A luxury two-bedroom apartment in the centre of the city can be rented for S$10,000 (around $7,300) a month, though there are many more modest alternatives. To meet all this, the best advice is to do some hard bargaining with your employer for the best possible compensation package of additional aid. Note that many Singapore companies prefer to add cash to their incentives over tuition or other items. But, warned Versace, who is completing five years in Singapore, “Packages that offer housing allowances are becoming few and far between. Only at the very top-end are people taken care of.”
English is spoken widely. So long as you’ve got an employment pass, formerly called a work visa, all the basics, such as local bank account, credit cards, cable and Internet service, should swiftly follow.
The city is considered exceptionally safe by any measure. There’s no worry about drinking the water or letting older children play outside or wander city streets on their own.
“Moving in, renting, getting a work permit is easiest here than in any of the eight or nine cities in Asia where I have lived,” Martin said. “Plus there’s a classic expat crowd from all over the world. People make friends fast. There are great clubs and associations. Cycling is big.”
Housing and taxes
Part of Singapore’s big attraction is that it remains something of a tax haven. By all definitions, taxes are reasonable — none paid if you spend less than 183 days a year in the territory. Otherwise, rates go up to 20% at the highest end.
“That’s the trade-off, of course,” said Versace. “High costs, but much lower taxes than in the West.”
Getting a visa
Singapore has traditionally been welcoming to foreign talent in a bid to boost its economy. Instead of mere “work visas,” Singapore’s approach is streamlined into a system of flexible passes that fall into tiered employment categories. Even “performing artists” get their own special category.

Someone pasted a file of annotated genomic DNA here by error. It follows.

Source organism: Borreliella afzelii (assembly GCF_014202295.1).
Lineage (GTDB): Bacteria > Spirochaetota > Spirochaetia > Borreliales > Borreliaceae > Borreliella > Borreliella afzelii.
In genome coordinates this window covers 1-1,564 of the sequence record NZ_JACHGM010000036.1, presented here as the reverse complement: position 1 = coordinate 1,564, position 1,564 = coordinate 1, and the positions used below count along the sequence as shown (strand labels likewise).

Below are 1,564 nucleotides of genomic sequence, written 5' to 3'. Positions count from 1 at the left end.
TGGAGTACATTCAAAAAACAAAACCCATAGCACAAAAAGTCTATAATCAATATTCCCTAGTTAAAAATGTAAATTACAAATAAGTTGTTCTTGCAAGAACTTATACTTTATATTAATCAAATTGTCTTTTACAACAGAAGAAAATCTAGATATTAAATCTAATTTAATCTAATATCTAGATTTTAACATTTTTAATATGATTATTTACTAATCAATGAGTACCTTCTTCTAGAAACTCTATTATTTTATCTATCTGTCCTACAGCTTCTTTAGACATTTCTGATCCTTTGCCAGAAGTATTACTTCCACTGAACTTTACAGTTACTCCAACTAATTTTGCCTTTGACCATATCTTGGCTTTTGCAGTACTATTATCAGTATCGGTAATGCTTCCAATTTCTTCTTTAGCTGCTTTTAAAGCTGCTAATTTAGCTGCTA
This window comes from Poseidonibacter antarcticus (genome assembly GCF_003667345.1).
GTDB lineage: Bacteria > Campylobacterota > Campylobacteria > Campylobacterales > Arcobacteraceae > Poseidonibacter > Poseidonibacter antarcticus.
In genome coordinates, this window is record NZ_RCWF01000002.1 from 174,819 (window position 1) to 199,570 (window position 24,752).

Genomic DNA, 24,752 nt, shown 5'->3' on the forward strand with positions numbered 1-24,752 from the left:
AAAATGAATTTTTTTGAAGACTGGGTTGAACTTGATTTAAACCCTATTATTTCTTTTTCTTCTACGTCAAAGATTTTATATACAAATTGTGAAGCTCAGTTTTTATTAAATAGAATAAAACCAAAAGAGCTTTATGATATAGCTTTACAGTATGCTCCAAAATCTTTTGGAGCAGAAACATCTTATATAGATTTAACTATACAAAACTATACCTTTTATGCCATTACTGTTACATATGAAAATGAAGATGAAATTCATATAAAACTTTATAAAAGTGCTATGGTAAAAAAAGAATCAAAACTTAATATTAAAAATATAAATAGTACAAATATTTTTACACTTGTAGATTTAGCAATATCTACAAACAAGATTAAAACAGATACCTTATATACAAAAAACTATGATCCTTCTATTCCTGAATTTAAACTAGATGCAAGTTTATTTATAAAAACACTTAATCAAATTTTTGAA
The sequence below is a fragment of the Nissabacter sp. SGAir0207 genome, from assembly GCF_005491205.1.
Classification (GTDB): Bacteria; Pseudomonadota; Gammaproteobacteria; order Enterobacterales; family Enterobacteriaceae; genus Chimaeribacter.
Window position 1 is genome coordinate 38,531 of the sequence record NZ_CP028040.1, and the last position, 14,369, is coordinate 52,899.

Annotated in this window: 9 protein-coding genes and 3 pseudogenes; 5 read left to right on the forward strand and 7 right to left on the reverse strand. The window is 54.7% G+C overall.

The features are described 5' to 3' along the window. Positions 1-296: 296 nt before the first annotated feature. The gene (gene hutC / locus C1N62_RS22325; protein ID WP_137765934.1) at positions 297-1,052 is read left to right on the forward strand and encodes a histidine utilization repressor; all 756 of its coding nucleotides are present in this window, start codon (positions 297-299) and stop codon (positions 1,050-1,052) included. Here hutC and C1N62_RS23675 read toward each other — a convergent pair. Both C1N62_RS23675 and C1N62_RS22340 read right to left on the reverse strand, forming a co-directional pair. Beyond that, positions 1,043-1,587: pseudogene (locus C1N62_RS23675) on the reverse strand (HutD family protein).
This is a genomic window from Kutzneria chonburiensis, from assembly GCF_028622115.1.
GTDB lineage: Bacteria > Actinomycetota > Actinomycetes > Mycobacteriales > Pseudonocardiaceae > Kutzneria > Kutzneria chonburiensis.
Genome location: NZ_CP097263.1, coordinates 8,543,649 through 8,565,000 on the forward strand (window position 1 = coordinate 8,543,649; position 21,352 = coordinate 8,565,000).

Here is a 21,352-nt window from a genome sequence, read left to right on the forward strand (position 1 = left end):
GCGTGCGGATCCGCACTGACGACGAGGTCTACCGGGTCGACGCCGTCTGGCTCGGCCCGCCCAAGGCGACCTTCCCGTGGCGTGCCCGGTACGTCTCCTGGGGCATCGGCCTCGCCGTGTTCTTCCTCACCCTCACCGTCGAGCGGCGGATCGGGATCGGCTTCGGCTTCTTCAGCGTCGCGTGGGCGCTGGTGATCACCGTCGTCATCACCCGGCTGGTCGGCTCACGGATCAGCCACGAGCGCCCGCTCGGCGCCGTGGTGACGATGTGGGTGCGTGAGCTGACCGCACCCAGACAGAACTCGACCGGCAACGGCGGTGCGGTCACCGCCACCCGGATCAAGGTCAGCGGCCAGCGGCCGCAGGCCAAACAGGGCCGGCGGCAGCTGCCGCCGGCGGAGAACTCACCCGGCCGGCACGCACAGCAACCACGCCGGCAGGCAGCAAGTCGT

Most people in professional positions, such as bankers and managers, would hold an Employment Pass, which requires a base salary of S$3,300 ($2,400) a month.
Pros and cons of daily life
While there are many pros to living in Singapore — safety, efficiency, incredible food, first class schools and medical care — there are some cons.
Living nearly smack on the equator (don’t come here if you love a change of seasons, brisk breezes or skiing) can only be partially minimised by clever architectural flow and air-con units. The average temperature remains slightly over 30 degrees Celsius (hotter in the day), meaning no real change of seasons, while humidity also is a constant 80%. November through January are the rainiest months, though brief outbursts occur frequently through the year.
Living amidst endless consumerism can also be tiring. The city’s many malls, while impressive, can be crowded with lines on days of special sales or introduction of new Vuitton bags or iPhones.
“Out on the fringes, the real Singapore is going strong,” observed Versace. “But the city centre is more globalised, with the same brand names you find anywhere. And while the prices are getting higher, the service isn’t always as international to match.”
This feature is by John Krich and originally appeared in BBC.